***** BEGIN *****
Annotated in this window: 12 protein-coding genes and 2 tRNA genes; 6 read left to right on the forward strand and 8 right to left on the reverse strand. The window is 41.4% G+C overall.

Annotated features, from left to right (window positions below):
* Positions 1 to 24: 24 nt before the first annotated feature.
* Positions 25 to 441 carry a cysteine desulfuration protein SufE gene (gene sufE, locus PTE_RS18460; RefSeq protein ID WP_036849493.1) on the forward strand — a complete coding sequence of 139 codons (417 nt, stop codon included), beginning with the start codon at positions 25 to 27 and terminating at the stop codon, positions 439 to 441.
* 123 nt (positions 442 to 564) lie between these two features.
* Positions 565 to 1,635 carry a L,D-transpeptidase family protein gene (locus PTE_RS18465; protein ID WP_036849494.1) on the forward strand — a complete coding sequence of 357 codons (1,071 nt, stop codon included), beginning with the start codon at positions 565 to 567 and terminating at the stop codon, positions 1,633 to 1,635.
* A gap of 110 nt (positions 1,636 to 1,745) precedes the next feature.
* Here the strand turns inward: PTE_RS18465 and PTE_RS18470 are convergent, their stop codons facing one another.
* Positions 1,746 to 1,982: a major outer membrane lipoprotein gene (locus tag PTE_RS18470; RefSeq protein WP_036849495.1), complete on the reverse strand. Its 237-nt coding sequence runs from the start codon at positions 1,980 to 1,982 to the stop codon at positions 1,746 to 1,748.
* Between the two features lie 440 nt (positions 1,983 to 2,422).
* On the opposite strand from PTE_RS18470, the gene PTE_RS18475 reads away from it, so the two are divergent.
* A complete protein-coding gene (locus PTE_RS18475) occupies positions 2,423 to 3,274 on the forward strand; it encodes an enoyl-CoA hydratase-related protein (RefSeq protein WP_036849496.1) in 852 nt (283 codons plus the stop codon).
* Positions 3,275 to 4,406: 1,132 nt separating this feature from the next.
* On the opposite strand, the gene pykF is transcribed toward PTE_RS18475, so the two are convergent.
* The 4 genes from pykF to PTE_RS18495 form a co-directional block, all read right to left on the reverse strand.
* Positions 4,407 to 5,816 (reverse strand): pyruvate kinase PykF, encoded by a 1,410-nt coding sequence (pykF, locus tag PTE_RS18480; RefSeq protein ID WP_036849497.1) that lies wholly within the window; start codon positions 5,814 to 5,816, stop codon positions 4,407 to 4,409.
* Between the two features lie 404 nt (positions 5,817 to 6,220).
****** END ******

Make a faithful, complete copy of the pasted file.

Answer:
Annotated in this window: 12 protein-coding genes and 2 tRNA genes; 6 read left to right on the forward strand and 8 right to left on the reverse strand. The window is 41.4% G+C overall.

Annotated features, from left to right (window positions below):
* Positions 1 to 24: 24 nt before the first annotated feature.
* Positions 25 to 441 carry a cysteine desulfuration protein SufE gene (gene sufE, locus PTE_RS18460; RefSeq protein ID WP_036849493.1) on the forward strand — a complete coding sequence of 139 codons (417 nt, stop codon included), beginning with the start codon at positions 25 to 27 and terminating at the stop codon, positions 439 to 441.
* 123 nt (positions 442 to 564) lie between these two features.
* Positions 565 to 1,635 carry a L,D-transpeptidase family protein gene (locus PTE_RS18465; protein ID WP_036849494.1) on the forward strand — a complete coding sequence of 357 codons (1,071 nt, stop codon included), beginning with the start codon at positions 565 to 567 and terminating at the stop codon, positions 1,633 to 1,635.
* A gap of 110 nt (positions 1,636 to 1,745) precedes the next feature.
* Here the strand turns inward: PTE_RS18465 and PTE_RS18470 are convergent, their stop codons facing one another.
* Positions 1,746 to 1,982: a major outer membrane lipoprotein gene (locus tag PTE_RS18470; RefSeq protein WP_036849495.1), complete on the reverse strand. Its 237-nt coding sequence runs from the start codon at positions 1,980 to 1,982 to the stop codon at positions 1,746 to 1,748.
* Between the two features lie 440 nt (positions 1,983 to 2,422).
* On the opposite strand from PTE_RS18470, the gene PTE_RS18475 reads away from it, so the two are divergent.
* A complete protein-coding gene (locus PTE_RS18475) occupies positions 2,423 to 3,274 on the forward strand; it encodes an enoyl-CoA hydratase-related protein (RefSeq protein WP_036849496.1) in 852 nt (283 codons plus the stop codon).
* Positions 3,275 to 4,406: 1,132 nt separating this feature from the next.
* On the opposite strand, the gene pykF is transcribed toward PTE_RS18475, so the two are convergent.
* The 4 genes from pykF to PTE_RS18495 form a co-directional block, all read right to left on the reverse strand.
* Positions 4,407 to 5,816 (reverse strand): pyruvate kinase PykF, encoded by a 1,410-nt coding sequence (pykF, locus tag PTE_RS18480; RefSeq protein ID WP_036849497.1) that lies wholly within the window; start codon positions 5,814 to 5,816, stop codon positions 4,407 to 4,409.
* Between the two features lie 404 nt (positions 5,817 to 6,220).